A sovereign launch capability will enable Australia to exploit the advantage of the falling cost of space launch, particularly as more commercial launch providers develop reusable rocket systems. Australia is well placed to build its own small satellites and cubesats, and exploit ‘fourth industrial revolution’ manufacturing technologies to constantly update its space capabilities through spiral development. We’ll also be able to build satellites to order for foreign customers, and thus develop a space export industry alongside a domestic one.

The Northern Territory is set to play a crucial role in this future. Although the Australian Space Agency will be headquartered in Adelaide, and a concentration of space industry players will emerge in South Australia, key elements of that industry should also emerge in the NT, and be located close to the Nhulunbuy launch site. In particular, launch vehicle integration and test facilities need to be established close to the launch site. It’s not too far a stretch to envisage a satellite manufacturing industry emerging in Darwin that exploits robotic production lines and 3D printing as well as synthetic design techniques to rapidly design, test and produce small satellite and cubesat constellations. Co-locating space industry with space launch sites would stimulate the NT’s high-tech sector.

The ELA launch site at Nhulunbuy could also offer launch services to overseas partners. Key defence partners such as the US, Japan and Southeast Asian states could conceivably launch payloads from Nhulunbuy on their own launch vehicles, and ELA recently signed an agreement with NASA to launch sounding rockets from the launch site in 2020. Looking ahead, it’s quite possible that reusable vehicles launched from elsewhere on the planet could be recovered and then prepared for a new mission launched from Nhulunbuy. With SpaceX now regularly recovering the first stages of its Falcon 9 and Falcon Heavy boosters, and with plans to fully reuse the ‘Starship Super Heavy’ launch vehicle, Nhulunbuy doesn’t need to be limited to small launch vehicles either.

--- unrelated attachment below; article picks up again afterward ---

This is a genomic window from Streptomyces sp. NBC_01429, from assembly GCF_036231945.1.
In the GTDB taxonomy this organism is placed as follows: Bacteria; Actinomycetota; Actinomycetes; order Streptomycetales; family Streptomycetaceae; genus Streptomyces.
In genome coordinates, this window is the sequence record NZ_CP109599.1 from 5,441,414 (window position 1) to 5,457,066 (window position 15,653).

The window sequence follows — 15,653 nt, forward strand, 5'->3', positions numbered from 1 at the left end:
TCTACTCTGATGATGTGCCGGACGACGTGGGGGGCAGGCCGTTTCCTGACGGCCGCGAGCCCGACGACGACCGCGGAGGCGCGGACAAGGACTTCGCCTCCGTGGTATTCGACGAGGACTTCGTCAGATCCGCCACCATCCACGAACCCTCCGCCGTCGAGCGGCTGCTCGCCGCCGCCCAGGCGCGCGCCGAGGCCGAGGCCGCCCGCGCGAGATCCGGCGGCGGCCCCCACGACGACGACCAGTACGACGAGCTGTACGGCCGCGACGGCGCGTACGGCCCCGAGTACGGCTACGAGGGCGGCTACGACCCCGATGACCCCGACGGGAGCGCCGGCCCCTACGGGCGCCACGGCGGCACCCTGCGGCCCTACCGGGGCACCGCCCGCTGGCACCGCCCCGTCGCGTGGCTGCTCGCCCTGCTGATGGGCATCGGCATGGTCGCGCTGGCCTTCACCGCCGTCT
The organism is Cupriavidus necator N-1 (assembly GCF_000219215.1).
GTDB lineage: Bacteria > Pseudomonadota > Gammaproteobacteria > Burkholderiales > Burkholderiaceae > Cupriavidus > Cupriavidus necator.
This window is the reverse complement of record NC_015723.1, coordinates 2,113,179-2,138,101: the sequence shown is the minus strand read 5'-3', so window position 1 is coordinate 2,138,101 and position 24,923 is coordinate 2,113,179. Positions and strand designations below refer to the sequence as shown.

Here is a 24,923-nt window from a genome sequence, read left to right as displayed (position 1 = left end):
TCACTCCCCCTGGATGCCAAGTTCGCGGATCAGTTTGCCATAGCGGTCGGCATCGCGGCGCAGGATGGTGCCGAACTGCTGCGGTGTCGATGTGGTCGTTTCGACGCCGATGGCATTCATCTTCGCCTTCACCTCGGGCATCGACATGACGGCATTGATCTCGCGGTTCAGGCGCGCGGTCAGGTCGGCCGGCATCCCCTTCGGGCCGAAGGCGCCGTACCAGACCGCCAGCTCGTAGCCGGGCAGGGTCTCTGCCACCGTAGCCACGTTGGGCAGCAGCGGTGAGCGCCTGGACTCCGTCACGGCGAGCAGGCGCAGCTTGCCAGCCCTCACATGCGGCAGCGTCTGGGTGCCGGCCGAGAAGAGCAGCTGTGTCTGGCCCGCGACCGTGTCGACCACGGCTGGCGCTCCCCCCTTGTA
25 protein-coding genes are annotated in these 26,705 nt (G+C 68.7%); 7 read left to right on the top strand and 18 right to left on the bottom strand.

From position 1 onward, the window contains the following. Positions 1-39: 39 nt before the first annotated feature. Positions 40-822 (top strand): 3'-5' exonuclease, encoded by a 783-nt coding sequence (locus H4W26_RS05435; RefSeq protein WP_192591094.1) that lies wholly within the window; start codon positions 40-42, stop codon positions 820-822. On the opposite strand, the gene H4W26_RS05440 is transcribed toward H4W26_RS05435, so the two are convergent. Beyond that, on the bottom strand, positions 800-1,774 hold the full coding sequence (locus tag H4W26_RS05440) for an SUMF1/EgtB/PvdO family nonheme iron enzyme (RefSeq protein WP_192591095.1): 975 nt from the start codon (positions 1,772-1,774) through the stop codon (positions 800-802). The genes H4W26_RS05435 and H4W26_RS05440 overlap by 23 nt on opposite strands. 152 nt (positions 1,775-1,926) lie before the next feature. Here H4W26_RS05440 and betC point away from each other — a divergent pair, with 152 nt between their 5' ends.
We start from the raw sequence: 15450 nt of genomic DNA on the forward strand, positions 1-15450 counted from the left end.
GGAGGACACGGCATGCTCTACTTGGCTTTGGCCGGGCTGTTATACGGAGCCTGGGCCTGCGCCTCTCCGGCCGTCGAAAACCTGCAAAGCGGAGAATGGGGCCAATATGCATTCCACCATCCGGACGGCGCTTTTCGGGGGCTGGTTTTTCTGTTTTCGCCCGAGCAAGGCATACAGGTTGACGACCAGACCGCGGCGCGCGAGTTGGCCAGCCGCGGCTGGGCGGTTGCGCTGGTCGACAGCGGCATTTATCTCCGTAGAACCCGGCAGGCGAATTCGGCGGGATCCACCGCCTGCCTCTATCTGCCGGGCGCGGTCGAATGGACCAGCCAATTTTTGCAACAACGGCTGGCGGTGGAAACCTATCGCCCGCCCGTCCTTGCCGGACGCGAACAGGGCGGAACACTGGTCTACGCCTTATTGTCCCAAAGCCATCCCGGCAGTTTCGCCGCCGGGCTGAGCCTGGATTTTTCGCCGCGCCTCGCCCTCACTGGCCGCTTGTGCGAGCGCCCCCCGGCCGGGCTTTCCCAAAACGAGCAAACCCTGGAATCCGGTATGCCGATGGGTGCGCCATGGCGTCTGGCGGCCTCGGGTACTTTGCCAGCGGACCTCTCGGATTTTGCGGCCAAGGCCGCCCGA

The opportunities for growth are clear, especially if the NT can promote the launch site as a beginning of a new ‘space coast’ that international partners can support. That would also further stimulate the growth of the Territory’s economy beyond the space sector. The emergence of space launch from the NT will create jobs for the local population and, crucially, open up employment opportunities for Indigenous Australians in a vital new high-tech sector of the Australian economy. There’s also considerable potential to grow science, technology, engineering and maths, or STEM, programs in secondary and tertiary education.

The Australian Space Agency recently updated regulatory structures for space launches to make it easier and more cost-effective to send payloads into space from Australian sites. Both the Nhulunbuy and Whaler’s Way sites are well placed to take advantage of this change to become key centres of space activity in the next decade in a way that utterly transforms Australia’s role in space at a global level.